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Distinctive words in academic writing: A comparison of three statistical tests for keyword extraction

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Chapter Summary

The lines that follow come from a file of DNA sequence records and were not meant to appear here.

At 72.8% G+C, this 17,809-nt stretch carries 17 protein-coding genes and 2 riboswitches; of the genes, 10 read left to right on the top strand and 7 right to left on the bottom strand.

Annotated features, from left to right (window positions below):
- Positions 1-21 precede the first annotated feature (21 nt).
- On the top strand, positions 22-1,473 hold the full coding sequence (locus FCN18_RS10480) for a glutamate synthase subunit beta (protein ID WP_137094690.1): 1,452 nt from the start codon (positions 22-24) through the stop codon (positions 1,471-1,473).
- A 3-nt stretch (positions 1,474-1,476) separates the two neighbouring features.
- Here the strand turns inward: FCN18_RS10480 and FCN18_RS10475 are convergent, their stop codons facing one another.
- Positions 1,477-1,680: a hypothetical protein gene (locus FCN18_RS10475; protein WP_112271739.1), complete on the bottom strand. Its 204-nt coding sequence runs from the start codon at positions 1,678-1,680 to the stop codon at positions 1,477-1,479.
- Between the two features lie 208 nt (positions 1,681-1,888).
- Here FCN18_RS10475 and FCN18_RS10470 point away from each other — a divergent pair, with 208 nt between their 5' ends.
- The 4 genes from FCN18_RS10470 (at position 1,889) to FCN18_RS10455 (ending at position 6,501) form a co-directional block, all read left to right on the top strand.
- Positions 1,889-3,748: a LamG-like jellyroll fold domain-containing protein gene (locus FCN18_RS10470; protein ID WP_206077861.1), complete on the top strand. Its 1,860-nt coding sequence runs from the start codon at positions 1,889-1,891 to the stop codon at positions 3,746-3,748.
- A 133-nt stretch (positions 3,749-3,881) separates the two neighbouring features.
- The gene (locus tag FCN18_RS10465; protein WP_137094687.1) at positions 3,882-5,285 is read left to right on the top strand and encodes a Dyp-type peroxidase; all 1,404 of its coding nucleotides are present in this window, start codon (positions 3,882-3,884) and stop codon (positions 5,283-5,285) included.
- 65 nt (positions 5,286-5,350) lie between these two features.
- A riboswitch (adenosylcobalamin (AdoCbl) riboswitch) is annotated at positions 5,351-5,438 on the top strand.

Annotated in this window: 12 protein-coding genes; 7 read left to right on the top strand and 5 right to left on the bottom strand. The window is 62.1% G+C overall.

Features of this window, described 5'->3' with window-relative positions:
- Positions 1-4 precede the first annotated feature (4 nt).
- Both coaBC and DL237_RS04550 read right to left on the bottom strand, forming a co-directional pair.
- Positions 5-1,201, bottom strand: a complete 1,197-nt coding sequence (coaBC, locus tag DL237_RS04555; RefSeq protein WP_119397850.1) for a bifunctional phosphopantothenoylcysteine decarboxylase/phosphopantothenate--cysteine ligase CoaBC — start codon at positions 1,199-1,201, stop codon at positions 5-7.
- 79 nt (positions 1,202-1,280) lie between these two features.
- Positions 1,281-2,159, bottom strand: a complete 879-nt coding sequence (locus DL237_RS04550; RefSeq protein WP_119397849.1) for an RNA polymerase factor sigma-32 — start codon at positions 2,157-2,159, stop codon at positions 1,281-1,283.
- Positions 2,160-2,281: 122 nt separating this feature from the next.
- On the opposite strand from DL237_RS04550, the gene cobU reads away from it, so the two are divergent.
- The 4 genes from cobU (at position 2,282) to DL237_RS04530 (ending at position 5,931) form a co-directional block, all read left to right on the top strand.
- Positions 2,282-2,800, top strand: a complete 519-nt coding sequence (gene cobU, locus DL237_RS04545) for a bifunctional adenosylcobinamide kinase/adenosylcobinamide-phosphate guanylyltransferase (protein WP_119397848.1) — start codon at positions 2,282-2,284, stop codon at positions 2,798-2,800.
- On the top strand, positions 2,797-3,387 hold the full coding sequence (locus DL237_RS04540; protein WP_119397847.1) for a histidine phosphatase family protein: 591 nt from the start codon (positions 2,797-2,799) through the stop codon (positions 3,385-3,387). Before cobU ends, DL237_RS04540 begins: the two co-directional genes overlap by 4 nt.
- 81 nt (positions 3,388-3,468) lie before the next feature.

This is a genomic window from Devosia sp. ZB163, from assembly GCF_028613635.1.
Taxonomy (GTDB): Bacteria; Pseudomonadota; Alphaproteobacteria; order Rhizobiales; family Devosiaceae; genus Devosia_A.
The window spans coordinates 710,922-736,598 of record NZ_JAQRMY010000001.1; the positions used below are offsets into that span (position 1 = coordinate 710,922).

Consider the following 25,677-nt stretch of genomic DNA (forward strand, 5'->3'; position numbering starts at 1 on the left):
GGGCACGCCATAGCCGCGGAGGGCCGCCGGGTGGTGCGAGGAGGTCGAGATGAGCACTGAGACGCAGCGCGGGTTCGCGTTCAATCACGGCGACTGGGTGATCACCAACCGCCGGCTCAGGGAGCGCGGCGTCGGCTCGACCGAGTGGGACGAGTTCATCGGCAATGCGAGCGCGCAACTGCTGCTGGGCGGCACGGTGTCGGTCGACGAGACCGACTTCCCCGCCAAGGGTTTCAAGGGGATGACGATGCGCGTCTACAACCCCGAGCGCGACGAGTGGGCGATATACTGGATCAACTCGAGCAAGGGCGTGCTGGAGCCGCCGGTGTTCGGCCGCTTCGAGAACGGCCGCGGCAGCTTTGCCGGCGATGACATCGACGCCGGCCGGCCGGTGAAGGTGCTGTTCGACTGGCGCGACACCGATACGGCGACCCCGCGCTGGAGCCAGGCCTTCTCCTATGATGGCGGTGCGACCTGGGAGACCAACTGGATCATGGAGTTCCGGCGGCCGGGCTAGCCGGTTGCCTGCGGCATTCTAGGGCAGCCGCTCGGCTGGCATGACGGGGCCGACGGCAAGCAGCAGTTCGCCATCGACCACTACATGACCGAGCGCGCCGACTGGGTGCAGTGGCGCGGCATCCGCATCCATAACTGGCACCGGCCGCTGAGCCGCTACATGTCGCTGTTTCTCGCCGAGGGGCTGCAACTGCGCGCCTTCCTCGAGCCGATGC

Most studies that make use of keyword analysis rely on log-likelihood ratio or chi-square tests to extract words that are particularly characteristic of a corpus (e.g. Scott and Tribble 2006). These measures are computed on the basis of absolute frequencies and cannot account for the fact that “corpora are inherently variable internally” (Gries 2006: 110). To overcome this limitation, measures of dispersion are sometimes used in combination with keyness values (e.g. Rayson 2003; Oakes and Farrow 2007). Some scholars have also suggested using other statistical measures (e.g. Wilcoxon-Mann-Whitney test) but these techniques have not gained corpus linguists’ favour (yet?). One possible explanation for this lack of enthusiasm is that statistical tests for keyword extraction have rarely been compared. In this article, we make use of the log-likelihood ratio, the t-test and the Wilcoxon-Mann-Whitney test in turn to compare the academic and the fiction sub-corpora of the British National Corpus and extract words that are typical of academic discourse. We compare the three lists of academic keywords on a number of criteria (e.g. number of keywords extracted by each measure, percentage of keywords that are shared in the three lists, frequency and distribution of academic keywords in the two corpora) and explore the specificities of the three statistical measures. We also assess the advantages and disadvantages of these measures for the extraction of general academic words.



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